What’s the definition of a penny stock? According to the Securities and Exchange Commission, it’s an equity trading below $5 per share. So why should this matter? Well, one of the most infamous marijuana stocks, Tilray Inc. (TLRY-Stock Report) has now become one. It’s no secret that pot stocks, no matter the price, have gotten slammed over the last year. Problems with supply, questionable business practices, and product that is less than acceptable are just a few of the hurdles that cut down the marijuana sector.
Where does Tilray come into the equation? If you’re not familiar with the company, let’s give a quick overview. Tilray Inc. focuses on research, cultivation, production, and distribution of cannabis products. The company’s consumer base spans 15 countries across 5 continents. Tilray was the first marijuana company to go public on the Nasdaq as well. So, one may assume that based on the sheer size of the footprint, Tilray couldn’t possibly become a penny stock. But wait, there’s more.
When the company first went public, not only was it a relatively low float stock that traded under $20/share when it started trading in the US, it also reached highs of $300 per share in 3 months. It even maintained a trading level above $60 after coming back down to earth. But from February 2019 to present, shares of TLRY stock have dropped from over $70 to under $5. Shoddy earnings, analyst downgrades, and capital raises haven’t helped. So, no this isn’t a reaction from the coronavirus; things have been hurting for a while.
Cannabis industry Veteran, Jason Spatafora, better known as @WolfOfWeedSt on Twitter & co-owner of MarijuanaStocks.com, explained, “When Tilray made its move to $300 in September of 2018 it signaled the top of the pot stock market & height of irrational exuberance. The people that chased it got destroyed because they did not understand that the parabolic move was due to a small float and a NASDAQ listing just as Constellation Brands made a multi-billion dollar investment in Canopy. As unrestricted stock entered the market Tilray has lost 95%+ of its value since then. Fundamentals matter.”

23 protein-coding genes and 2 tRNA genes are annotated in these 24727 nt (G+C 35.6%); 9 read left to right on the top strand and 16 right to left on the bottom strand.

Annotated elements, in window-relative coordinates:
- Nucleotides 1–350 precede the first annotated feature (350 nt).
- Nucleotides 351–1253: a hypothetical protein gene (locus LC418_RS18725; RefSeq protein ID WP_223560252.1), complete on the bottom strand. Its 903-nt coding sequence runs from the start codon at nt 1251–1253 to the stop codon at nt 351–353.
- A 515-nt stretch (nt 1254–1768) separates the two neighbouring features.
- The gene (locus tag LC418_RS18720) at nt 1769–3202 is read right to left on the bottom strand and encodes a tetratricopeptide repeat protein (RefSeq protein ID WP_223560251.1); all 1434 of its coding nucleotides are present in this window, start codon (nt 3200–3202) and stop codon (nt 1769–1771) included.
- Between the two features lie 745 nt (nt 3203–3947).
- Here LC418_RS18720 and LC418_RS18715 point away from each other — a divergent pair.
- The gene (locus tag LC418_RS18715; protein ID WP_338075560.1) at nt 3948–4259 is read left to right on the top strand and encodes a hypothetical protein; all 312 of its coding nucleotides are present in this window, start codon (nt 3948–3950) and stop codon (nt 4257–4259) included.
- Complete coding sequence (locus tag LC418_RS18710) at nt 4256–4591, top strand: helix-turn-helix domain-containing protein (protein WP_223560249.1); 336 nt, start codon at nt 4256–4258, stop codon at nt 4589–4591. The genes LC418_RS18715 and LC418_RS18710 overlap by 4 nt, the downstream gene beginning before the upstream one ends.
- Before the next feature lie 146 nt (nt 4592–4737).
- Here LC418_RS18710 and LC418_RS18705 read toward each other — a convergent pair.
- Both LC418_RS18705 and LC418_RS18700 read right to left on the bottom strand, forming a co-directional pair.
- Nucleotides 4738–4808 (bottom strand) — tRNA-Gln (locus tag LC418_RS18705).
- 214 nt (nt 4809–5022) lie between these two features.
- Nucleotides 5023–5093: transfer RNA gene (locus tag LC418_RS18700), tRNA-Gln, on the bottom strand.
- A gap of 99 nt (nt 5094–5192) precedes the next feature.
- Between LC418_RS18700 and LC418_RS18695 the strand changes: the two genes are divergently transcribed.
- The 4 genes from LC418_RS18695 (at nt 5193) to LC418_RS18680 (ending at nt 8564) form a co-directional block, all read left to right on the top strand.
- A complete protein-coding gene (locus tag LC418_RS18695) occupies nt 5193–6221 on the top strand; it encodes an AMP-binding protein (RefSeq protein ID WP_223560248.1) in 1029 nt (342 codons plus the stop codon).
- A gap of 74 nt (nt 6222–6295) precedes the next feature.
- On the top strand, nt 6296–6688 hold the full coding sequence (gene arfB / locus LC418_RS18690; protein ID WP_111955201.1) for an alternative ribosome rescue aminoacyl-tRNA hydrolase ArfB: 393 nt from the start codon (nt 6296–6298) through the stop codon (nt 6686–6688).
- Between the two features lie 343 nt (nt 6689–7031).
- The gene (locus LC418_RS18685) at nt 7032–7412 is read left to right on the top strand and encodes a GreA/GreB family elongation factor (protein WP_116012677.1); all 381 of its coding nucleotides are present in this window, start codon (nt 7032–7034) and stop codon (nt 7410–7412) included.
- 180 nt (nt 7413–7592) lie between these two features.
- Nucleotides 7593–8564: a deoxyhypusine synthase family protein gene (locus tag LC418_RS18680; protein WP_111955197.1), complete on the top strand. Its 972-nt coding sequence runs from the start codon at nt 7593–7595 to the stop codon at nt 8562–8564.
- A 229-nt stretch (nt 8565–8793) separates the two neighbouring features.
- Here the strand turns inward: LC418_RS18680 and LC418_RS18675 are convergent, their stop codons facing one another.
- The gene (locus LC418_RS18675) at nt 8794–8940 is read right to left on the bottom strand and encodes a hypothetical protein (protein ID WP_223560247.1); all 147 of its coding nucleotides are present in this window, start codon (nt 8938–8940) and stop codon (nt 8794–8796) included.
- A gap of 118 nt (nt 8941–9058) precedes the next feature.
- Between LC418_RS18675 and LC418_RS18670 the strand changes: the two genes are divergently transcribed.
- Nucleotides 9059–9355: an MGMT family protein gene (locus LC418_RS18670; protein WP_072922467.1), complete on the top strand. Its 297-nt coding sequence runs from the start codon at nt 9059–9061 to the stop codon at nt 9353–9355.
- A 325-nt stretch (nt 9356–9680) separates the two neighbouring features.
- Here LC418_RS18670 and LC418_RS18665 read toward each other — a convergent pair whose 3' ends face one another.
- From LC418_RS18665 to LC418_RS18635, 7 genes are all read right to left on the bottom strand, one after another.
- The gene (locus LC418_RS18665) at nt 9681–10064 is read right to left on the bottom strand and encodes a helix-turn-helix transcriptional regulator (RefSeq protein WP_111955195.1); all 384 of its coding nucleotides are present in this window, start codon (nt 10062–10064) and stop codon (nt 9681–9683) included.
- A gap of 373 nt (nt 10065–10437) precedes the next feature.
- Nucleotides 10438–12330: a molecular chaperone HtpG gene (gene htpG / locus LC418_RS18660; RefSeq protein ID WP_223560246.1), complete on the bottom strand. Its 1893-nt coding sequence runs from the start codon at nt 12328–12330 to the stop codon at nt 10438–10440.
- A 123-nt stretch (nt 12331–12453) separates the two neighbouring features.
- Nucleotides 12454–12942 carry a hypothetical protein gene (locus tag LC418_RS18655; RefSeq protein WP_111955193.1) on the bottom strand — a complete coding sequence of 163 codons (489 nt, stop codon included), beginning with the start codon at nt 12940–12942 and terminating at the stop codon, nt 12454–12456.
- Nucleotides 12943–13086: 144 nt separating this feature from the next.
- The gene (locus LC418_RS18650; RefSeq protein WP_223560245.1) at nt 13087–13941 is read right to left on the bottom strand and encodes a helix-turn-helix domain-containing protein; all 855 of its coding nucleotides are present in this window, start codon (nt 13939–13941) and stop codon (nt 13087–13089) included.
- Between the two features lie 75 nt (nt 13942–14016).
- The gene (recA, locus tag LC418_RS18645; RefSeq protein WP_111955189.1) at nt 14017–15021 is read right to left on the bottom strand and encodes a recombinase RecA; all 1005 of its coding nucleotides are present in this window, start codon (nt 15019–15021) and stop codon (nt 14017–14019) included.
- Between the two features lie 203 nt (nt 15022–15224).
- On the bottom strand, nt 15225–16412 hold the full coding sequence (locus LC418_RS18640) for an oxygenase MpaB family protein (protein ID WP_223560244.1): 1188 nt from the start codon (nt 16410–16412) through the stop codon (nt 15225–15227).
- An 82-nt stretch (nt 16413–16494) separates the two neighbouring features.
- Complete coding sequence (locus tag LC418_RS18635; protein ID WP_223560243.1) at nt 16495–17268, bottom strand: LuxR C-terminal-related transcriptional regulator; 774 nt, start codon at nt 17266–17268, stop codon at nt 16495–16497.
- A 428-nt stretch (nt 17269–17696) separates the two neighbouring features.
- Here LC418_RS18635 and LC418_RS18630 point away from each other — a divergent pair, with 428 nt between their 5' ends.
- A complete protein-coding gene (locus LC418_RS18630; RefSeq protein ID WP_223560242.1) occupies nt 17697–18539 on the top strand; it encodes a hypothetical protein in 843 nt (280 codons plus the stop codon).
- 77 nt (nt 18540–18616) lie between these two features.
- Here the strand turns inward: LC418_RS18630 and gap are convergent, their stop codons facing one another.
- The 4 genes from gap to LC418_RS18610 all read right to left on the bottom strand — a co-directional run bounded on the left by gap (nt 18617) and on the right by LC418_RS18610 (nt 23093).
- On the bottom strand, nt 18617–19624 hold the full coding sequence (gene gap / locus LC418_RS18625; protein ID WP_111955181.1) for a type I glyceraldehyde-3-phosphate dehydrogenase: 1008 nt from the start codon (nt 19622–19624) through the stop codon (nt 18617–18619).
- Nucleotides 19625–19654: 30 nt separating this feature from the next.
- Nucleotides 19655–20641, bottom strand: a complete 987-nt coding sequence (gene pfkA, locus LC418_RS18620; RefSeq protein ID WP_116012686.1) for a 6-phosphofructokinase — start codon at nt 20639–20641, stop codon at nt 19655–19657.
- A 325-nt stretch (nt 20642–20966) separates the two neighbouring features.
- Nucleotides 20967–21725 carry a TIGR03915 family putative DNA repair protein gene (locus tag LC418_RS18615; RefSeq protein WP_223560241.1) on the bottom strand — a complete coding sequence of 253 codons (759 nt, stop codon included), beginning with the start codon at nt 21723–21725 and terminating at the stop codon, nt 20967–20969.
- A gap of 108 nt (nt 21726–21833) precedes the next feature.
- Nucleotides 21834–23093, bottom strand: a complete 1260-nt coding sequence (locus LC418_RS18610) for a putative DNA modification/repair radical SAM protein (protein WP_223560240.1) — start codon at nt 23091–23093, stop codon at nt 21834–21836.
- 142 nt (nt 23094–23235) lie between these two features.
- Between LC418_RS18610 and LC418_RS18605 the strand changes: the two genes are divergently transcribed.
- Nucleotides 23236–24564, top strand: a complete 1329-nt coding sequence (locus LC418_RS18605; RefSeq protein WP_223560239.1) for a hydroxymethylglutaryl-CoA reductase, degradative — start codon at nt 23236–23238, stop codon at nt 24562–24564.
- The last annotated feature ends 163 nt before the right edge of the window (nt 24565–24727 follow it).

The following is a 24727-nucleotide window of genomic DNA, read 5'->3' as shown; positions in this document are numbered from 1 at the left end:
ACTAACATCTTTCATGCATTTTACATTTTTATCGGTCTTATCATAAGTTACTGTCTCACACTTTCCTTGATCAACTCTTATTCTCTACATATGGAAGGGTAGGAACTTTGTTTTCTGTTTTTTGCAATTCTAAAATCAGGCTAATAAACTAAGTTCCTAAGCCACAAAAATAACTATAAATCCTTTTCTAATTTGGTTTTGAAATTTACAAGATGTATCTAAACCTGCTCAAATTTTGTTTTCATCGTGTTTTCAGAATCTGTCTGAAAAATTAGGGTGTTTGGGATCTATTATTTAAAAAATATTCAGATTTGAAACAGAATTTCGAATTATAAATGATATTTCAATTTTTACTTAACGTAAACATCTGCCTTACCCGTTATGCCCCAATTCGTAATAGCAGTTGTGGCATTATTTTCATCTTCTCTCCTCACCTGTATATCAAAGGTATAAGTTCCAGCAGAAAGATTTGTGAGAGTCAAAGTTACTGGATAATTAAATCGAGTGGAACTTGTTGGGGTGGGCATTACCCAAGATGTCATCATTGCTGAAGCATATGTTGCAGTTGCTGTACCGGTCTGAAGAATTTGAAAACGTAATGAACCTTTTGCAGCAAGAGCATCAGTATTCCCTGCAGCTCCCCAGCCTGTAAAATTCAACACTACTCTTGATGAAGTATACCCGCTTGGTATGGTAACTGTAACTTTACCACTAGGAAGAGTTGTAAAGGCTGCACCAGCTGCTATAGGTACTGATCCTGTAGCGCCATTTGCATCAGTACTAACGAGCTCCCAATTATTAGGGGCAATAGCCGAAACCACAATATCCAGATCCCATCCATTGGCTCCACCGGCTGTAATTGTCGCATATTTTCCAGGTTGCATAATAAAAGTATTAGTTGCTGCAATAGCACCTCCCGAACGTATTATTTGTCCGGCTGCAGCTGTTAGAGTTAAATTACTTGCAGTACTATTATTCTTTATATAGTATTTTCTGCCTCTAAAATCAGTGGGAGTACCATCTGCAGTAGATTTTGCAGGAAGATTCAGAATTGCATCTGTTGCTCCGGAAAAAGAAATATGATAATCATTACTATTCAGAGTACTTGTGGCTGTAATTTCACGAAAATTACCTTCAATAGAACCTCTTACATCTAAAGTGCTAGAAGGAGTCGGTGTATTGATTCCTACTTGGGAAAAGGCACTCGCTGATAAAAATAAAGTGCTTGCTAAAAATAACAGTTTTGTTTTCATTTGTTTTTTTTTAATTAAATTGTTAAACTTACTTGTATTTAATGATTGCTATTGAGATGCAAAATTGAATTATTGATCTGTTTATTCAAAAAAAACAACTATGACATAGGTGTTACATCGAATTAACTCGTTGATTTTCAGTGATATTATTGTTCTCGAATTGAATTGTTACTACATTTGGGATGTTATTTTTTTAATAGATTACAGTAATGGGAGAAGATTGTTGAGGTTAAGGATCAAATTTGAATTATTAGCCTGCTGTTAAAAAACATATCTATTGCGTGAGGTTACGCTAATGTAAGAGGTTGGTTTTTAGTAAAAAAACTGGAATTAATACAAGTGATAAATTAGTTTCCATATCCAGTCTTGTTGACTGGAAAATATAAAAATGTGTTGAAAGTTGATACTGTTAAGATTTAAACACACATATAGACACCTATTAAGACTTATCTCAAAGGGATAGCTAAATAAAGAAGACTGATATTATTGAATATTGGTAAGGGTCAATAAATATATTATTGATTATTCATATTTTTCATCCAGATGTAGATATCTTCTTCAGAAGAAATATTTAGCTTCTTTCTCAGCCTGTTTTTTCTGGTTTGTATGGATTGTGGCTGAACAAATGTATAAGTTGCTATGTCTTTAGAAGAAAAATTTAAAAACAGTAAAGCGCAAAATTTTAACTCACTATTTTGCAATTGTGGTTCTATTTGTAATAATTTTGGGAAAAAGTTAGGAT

The Nail In The Coffin For This Pot Penny Stock?
The nail in the coffin for this now marijuana penny stock: more financing. Dilution is the devil for most retail traders. In very few cases, do stock breakout or hold support after financing is announced especially when it comes to penny stocks.
In the case of Tilray, the company announced on Friday the 13th that it priced an offering. This was for $90.4 million at $4.76 per share. Considering the fact that the penny stock closed on March 12 at $5.95, that’s quite the haircut considering it also comes with warrants, too.
But will this cash finally give the company what it needs to push forward with a true value proposition for investors? There could be some troubled waters ahead. Commenting on the last round of quarterly results, Chief Financial Officer Mark Castaneda said in a conference call with analysts, “Given the state of the industry, we also determined it’s prudent at this point to de-risk our balance sheet by taking non-cash impairment charges related to the uncertainty in the US CBD market, as well as non-cash inventory valuation adjustments addressing significant industry-wide supply of cannabis extracts and extract feedstock.”